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MO Diagrams for First Row Diatomic Molecules

  • Page ID
    53494
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    Skills to Develop

    • Construct MO diagrams for simple diatomic molecules

    Overview

    In this section, we will compare MO diagrams for diatomic molecules X-X, from Li2 to Ne2. We will predict their bond order and see how the energies of the different orbitals change. We will also compare our predictions to experimental evidence. First, though, we need to talk about a new effect, s-p mixing.

    s-p Mixing

    Let's think about the orbitals we use to make MO diagrams for the first row elements, Li-Ne. We don't have to worry about 1s orbitals, because their interactions don't have much effect on the properties of the molecule. The core orbitals are completely full, so there can't be any net bonding between them. They are also smaller, so they have worse overlap with core orbitals on other atoms, and lower energy, so they have bad energy match with valence orbitals on other atoms.

    We will use 2s and 2p orbitals. The 2p orbitals that make π combinations don't do anything new. But we have to think more about the σ orbitals. Both 2s and 2pz can make σ bonds. Do they do this separately? It turns out that sometimes they do and sometimes they don't. In molecules like F2, they mostly interact separately, because the energy match between them is very bad. F 2s is much lower energy than F 2p. So you get an MO diagram as shown in the figure. You can see that including the 2s orbitals does not change the bond order, because both the bonding and anti-bonding combination are filled.

    F2-MO-diagram4.svg
    Full valence MO diagram for F2, showing all valence orbitals and electrons.

    However, in elements with less difference between the 2s and 2p energies, like carbon, the 2s and 2pz orbitals can mix. This means that we can add some p-character to the bonding s combination, so the overlap is better. And we can add some p-character to the s anti-bonding combination so that the overlap is worse, and it is less anti-bonding. (Basically they form sp hybrids, like you have seen before. However, they are unequal hybrids, with more s in one and more p in the other.) We can picture sp hybrids making 4 combinations. We get a strongly bonding combination, a weakly bonding combination, a weakly anti-bonding combination, and a strongly anti-bonding combination. Or you can think of it as making a bonding, 2 non-bonding, and an anti-bonding combination. The combinations are shown in the figure.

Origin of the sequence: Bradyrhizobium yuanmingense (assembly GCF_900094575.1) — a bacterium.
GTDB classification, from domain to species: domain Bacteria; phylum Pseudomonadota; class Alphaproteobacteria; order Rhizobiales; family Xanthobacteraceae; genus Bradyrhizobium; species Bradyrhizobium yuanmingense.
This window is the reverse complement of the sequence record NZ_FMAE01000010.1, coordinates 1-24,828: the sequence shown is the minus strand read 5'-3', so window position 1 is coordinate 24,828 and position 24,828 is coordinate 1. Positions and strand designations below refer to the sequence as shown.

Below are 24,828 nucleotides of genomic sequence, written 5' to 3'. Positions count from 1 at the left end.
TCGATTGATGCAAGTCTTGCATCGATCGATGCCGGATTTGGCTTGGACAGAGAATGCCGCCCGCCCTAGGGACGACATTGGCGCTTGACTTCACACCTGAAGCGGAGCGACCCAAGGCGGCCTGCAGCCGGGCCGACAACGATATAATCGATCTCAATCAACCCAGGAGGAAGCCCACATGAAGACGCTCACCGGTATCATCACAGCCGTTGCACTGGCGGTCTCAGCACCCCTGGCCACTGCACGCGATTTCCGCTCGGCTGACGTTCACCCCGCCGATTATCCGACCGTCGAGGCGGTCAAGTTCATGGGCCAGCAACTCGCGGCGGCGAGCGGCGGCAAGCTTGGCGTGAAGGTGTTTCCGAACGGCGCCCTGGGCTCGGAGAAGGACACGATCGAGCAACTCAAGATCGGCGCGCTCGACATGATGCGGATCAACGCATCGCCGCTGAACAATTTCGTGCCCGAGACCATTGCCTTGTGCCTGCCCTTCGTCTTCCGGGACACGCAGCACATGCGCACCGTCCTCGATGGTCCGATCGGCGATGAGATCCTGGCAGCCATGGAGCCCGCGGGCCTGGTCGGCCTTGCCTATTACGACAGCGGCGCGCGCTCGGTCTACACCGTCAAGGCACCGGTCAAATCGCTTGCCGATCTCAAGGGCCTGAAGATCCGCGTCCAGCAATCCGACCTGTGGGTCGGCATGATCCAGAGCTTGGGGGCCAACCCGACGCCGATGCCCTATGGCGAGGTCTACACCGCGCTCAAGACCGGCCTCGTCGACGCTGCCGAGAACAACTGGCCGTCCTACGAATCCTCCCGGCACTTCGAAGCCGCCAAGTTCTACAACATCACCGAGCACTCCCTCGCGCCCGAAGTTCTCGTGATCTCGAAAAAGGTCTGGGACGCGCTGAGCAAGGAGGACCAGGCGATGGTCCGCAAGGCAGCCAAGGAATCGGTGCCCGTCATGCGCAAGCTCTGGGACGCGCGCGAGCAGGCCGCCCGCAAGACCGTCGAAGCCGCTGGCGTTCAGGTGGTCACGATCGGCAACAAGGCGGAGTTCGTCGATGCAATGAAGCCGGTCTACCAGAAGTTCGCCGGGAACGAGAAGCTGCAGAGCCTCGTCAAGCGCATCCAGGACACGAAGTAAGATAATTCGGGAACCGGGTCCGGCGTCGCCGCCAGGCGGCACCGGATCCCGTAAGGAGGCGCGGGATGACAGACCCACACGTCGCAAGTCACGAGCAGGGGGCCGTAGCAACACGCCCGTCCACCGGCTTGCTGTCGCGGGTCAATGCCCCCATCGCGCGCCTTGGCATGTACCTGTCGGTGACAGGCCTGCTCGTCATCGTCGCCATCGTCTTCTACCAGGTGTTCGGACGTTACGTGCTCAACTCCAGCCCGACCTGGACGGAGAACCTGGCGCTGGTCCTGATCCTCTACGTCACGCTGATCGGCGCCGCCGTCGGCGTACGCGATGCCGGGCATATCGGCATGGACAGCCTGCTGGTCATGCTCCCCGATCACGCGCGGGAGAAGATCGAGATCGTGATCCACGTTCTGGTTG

sp-mixing-MOs.svg
    MOs made from sp hybrid orbitals. The slightly anti-bonding orbital is lower than the slightly bonding orbital, because it is still mostly made of s orbitals.

    What effect does sp-mixing have on the MO diagram? The 2s bonding orbital becomes more bonding, and gets lower in energy. The 2p anti-bonding orbital becomes even more anti-bonding, and gets higher in energy. The two in the middle might be harder to predict (especially because the molecule will use whatever ratios of s and p in the hybrids is best for lowering the total energy) but probably the lower one gets lower and the higher one gets higher. We would have to use complicated computer calculations to know exactly, but we can make pretty useful predictions just by thinking about it.

    MO Diagrams

    Now we're ready to look at MO diagrams for the first row series. Note that the molecules that aren't common and stable might still be more stable in the gas phase than single atoms. For instance, in a gas of Li metal, diatomic molecules will form.